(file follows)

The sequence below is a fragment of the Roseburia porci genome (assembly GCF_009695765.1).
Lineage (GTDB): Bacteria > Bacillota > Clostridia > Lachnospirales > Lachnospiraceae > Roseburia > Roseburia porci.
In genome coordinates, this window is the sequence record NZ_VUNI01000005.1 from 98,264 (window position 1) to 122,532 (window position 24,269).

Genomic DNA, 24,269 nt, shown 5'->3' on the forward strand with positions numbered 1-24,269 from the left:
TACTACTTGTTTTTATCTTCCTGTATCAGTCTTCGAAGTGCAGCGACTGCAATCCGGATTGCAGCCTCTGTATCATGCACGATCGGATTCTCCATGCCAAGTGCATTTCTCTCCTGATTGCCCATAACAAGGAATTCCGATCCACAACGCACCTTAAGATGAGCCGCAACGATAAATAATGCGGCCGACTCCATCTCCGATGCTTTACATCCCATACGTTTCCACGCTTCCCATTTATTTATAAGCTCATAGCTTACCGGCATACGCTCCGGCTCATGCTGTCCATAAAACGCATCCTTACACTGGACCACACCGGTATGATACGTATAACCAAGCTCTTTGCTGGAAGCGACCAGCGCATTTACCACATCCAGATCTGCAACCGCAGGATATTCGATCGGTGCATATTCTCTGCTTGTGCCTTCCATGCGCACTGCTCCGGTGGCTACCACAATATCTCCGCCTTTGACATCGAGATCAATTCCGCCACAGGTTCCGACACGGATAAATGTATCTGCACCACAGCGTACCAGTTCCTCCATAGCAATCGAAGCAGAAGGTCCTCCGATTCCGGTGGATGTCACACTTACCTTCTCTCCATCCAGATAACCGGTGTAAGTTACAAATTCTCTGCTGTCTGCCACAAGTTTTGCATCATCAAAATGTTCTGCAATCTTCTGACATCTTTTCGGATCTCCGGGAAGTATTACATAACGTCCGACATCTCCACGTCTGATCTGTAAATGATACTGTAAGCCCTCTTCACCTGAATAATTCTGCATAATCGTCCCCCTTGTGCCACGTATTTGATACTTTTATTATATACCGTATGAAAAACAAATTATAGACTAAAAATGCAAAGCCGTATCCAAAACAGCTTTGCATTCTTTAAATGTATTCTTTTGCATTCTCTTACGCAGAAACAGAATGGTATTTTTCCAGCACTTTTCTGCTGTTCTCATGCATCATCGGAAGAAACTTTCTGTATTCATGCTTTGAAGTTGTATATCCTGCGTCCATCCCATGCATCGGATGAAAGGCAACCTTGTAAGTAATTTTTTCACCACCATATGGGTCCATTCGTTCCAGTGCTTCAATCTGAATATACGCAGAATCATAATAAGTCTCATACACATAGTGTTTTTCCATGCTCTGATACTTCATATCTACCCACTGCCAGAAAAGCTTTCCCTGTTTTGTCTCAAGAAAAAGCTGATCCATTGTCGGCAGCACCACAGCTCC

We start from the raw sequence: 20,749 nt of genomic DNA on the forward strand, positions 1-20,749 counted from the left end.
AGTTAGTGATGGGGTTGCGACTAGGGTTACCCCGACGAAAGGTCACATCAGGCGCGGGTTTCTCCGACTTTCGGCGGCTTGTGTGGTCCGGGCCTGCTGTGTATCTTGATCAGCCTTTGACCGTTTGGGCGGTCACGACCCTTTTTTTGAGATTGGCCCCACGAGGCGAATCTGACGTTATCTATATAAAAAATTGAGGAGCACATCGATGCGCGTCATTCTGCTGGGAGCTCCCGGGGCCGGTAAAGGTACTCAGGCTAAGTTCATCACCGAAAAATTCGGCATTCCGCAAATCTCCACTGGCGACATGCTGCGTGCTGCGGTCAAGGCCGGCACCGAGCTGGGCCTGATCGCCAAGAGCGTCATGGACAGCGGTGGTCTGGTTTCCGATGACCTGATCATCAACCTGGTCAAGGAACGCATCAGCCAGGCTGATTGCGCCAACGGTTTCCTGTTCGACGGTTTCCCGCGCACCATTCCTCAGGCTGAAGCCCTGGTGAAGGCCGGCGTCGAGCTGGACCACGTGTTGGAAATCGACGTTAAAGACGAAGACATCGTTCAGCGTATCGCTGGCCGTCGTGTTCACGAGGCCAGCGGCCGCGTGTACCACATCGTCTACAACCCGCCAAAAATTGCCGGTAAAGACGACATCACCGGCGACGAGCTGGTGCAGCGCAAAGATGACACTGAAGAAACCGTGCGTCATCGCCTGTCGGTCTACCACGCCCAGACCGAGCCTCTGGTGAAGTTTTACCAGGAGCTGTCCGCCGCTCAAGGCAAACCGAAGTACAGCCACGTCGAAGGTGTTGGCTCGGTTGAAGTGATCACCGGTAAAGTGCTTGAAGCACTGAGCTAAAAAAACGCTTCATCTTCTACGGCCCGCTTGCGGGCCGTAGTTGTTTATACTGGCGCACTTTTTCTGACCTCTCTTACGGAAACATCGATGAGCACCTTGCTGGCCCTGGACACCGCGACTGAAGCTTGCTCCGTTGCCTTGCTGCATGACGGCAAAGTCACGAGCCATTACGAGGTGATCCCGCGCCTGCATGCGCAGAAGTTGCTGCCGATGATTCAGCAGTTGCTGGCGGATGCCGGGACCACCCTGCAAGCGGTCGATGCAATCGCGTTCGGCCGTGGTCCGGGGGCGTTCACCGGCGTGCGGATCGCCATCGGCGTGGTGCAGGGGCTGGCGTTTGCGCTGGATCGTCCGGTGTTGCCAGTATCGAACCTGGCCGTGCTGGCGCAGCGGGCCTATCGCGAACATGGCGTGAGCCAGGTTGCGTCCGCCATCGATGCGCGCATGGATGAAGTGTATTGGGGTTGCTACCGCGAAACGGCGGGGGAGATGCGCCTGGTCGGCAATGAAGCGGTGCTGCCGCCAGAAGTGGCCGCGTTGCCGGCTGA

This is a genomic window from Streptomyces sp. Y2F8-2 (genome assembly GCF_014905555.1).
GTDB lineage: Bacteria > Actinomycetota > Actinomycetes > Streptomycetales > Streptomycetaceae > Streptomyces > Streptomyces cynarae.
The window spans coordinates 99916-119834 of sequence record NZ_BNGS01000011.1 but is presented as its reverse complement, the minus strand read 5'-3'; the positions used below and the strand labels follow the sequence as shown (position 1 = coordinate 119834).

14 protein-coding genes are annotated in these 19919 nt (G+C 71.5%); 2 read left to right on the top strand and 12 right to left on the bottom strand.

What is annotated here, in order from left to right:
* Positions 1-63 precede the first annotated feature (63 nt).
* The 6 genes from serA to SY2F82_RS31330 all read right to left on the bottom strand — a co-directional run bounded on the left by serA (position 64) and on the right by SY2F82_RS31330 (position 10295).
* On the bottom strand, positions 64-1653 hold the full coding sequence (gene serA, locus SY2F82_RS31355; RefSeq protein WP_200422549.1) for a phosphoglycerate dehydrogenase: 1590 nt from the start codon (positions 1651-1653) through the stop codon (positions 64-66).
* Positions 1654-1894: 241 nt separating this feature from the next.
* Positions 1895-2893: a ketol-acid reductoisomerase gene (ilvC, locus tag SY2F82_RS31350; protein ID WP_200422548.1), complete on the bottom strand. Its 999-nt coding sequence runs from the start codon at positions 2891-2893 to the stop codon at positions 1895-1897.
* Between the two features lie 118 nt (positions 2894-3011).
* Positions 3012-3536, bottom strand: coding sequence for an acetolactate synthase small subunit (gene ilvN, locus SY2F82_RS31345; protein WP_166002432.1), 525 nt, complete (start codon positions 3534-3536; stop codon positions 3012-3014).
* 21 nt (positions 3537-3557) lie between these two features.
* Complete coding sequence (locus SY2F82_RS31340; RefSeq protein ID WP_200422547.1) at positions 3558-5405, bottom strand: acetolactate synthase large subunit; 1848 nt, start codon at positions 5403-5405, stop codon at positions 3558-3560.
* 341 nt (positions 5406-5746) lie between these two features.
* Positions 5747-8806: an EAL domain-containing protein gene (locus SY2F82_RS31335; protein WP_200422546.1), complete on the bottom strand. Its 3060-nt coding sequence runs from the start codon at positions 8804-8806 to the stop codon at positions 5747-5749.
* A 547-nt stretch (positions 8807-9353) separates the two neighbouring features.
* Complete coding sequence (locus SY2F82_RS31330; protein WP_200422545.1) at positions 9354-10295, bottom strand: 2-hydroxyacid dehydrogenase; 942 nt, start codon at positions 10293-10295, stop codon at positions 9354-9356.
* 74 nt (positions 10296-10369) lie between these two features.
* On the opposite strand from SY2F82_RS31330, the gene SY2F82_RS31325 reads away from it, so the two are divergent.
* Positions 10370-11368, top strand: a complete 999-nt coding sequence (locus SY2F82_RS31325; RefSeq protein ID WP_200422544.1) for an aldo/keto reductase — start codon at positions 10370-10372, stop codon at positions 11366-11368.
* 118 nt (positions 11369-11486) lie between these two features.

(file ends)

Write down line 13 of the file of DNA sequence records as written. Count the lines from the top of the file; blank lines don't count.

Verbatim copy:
* Positions 1-63 precede the first annotated feature (63 nt).